Alastair Cook spent most of the time in the second Ashes watching Michael Clarke’s never ending orgasm of delight. And at the end, as you might do in a rom-com set in Katz’s Deli, he asked for what Clarke was having. He wanted a Mitchell Johnson.
Sport teams have quite a clear history in being beaten by a style or tactic, and then trying to replicate it themselves. It is how sport works. It is how music works. It is how movies works. It is how life works. This idea works. Let’s do this idea.
So there was no real surprise that England would pick the closest thing to Mitchell Johnson they could find. Liam Plunkett. That is what we were told before Lord’s. He was fast, he had been trained in the secret ways of Australian fast bowlers by Jason Gillespie. Andrew Gale had even used him like Johnson. And when he hit the pitch it was usually very short, with a field set for carnage.
But it did not really work. The pitch did not suit it. And Liam Plunkett also did not suit it.
His two wickets were when he bowled full. When he just continued punching the middle of the pitch he just bloodied his knuckles for no good reason. His pitch maps looked like he was trying to paint a stripe across the middle of the wicket. It was fast and accurate, but it was largely fruitless. They had picked a fast bowler, but by insisting he bowled huge long spells of short bowling they had turned him into a confused shire horse.
Three overs from the end of the Lord’s Test, with Sri Lanka eight down, Plunkett was bowled ahead of Stuart Broad. When the ball was given back to Broad for the last over, it was because Plunkett had not looked like taking a wicket, and could not be trusted by Cook to deliver.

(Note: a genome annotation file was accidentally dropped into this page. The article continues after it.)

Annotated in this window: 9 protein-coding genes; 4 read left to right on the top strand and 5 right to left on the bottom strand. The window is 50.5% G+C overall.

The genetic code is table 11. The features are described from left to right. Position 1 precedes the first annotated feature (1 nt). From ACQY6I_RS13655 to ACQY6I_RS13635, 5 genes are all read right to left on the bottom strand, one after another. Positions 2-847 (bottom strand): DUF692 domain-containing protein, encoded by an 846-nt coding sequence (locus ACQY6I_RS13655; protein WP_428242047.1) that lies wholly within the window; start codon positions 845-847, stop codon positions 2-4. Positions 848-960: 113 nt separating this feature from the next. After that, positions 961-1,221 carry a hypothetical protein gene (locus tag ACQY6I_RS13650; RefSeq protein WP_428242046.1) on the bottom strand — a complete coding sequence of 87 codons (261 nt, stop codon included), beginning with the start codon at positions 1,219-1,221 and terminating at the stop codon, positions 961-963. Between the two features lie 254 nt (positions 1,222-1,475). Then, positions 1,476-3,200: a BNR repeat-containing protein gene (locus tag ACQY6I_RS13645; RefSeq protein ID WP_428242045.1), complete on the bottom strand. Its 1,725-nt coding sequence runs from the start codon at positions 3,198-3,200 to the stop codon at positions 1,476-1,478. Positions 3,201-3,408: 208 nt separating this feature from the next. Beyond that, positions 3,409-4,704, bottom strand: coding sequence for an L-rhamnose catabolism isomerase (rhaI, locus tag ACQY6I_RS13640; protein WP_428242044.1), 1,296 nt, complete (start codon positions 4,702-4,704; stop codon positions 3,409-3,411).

Today he could not stop delivering. His full swinging ball to Dimuth Karunaratne would have made the England coaching staff fill notebooks with joy. He was fast and full again to Mahela Jayawardene. Then followed it up with the short ball that Lahiru Thirimanne seemed shocked to see. And then followed it up with some good old fashioned bombing of the tail.
But there was also a full ball to Kumar Sangakkara that was probably caught behind, and no one appealed, reviewed or even really seemed to notice from England. A short-of-a-length ball that took off from the pitch, took the edge and then wedged itself into Prior’s ribcage. And the short ball that Jayawardene hooked to a shocked leg slip.
By bowling his short ball less, Plunkett got more out of it. This pitch is not the WACA, or even Old Trafford, but Plunkett looked far quicker and scarier than the others, no matter his length. In using the short ball as an exclamation mark, instead of a comma, he made more of an impact. Plunkett outbowled them.
Plunkett has spent this time in the wilderness well. He has used it to become a beast of a man; he looks more light heavyweight than fast bowler. If the team bus ever breaks down, they would be fine getting Plunkett to drag it around town. This is essentially the same action he had when he was a whispy kid with a Test bowling average of 40 and hope in his heart. He has made it higher and stronger. On his own. Away from David Saker and the England machine.
Other than Plunkett’s determination and hard work, it is the county system that England has often ignored of recent times that virtually put Plunkett back together again. Yorkshire, Gale and Gillespie found a fast bowler in 2012 that was not being used by his county and within a few months at their club they had him playing England Lions, and by the first Test of the following summer he was in the team.
Yorkshire might just have given England an old player their new era needs.